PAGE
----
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The 10 Countries That Attract The Most (And The Fewest) International Job Seekers

When it comes to job seekers looking for work in countries outside of their own, certain nations attract more attention than others.

Thanks to a recent report from Indeed.com, a massive online job search platform that attracts more than 200 million unique visitors a month, we have a snapshot of which countries draw outside job seekers and which do not. For the list of the ten nations most attractive to international job seekers – and the 10 least attractive – check out our slideshow below.

The list of countries most popular among those looking for work across their borders is heaviest in the top positions. The top three nations attract a decent amount more than those below.

Among the top three is Canada. According to Indeed.com’s numbers, 9.52% of all jobs searches conducted across borders are for positions being advertised in Canada. Not a bad endorsement for the North American nation, which claimed third place on the list.

In second place, with 12.67% of all international job search interest, was the United Kingdom. And in first place, with a chart-topping 29.6% of all searches, was the United States. In fourth place, illustrating the drop-off, was Switzerland, with 4.49%.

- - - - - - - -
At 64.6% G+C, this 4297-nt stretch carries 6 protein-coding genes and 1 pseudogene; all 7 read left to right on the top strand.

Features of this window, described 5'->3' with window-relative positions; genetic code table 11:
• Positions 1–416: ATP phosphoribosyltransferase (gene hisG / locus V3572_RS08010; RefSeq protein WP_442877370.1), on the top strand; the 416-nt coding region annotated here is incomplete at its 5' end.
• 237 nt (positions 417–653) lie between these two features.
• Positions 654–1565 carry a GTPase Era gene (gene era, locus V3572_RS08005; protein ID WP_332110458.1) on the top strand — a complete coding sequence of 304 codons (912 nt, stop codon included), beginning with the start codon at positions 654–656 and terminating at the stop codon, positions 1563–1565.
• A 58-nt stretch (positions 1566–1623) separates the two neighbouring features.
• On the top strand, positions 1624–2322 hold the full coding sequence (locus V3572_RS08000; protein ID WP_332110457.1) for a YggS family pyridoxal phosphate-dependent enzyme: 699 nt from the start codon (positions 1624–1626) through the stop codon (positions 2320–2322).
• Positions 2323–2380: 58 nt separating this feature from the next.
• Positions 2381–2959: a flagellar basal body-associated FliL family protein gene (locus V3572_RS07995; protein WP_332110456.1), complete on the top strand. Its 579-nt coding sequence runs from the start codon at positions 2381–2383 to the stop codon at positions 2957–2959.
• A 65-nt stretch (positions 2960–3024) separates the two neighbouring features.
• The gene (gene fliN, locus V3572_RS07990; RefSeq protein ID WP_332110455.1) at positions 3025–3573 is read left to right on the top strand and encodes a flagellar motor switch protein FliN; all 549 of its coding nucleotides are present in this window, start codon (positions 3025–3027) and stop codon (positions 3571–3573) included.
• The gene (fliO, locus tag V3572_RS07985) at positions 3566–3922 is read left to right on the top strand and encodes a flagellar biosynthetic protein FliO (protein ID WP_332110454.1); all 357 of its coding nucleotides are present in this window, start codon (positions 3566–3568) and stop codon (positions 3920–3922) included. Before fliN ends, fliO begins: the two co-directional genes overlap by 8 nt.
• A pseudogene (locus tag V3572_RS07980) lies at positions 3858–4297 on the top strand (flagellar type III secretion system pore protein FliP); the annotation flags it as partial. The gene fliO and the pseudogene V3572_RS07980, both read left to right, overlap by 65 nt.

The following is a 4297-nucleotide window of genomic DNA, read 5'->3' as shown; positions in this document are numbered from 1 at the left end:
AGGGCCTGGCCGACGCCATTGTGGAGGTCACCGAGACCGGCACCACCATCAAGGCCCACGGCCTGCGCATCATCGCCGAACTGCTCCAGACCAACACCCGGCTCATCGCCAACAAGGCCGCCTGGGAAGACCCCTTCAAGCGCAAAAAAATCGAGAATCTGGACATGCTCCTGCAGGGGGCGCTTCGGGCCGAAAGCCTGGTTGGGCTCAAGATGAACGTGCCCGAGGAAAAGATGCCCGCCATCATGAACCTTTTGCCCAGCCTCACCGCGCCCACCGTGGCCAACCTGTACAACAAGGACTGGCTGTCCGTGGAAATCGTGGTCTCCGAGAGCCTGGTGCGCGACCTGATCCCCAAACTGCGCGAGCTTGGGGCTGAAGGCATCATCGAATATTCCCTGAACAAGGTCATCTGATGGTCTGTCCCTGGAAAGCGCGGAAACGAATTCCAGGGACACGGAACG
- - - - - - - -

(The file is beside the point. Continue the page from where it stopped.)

Lower down the list of the 49 nations Indeed.com tracked for this particular metric, with scant interest from job seekers, was Greece, which attracts 0.11% of cross-border job seekers. Israel was deemed even less attractive, with 0.05% of searches and, at the very bottom of the roster, Venezuela, with 0.04%.

It’s important to remember that searching for work doesn’t necessarily indicate an Indeed.com user is hell-bent on a job in a given nation. “Not every cross-border job search leads to a move, but all of it is an expression of interest or intent,” said Jed Kolko, chief economist for job site Indeed and head of its Hiring Lab research arm, as part of the information’s release.

Indeed.com also tracked which countries’ job seekers looked beyond their own borders for work. In doing so the company discovered that Japan was the most insular of all countries, as only 1% of the job searches conducted by people there were focused on jobs outside of their home country.

The United States proved the second most insular, with only 1.37% of searches aimed beyond its borders. The Russian Federation was close behind, with 1.38%.

The countries with the highest percentages of job hunters looking outside their home countries for work were Qatar (45.31%), followed by Saudi Arabia (45.67%) and Oman (61.97%).

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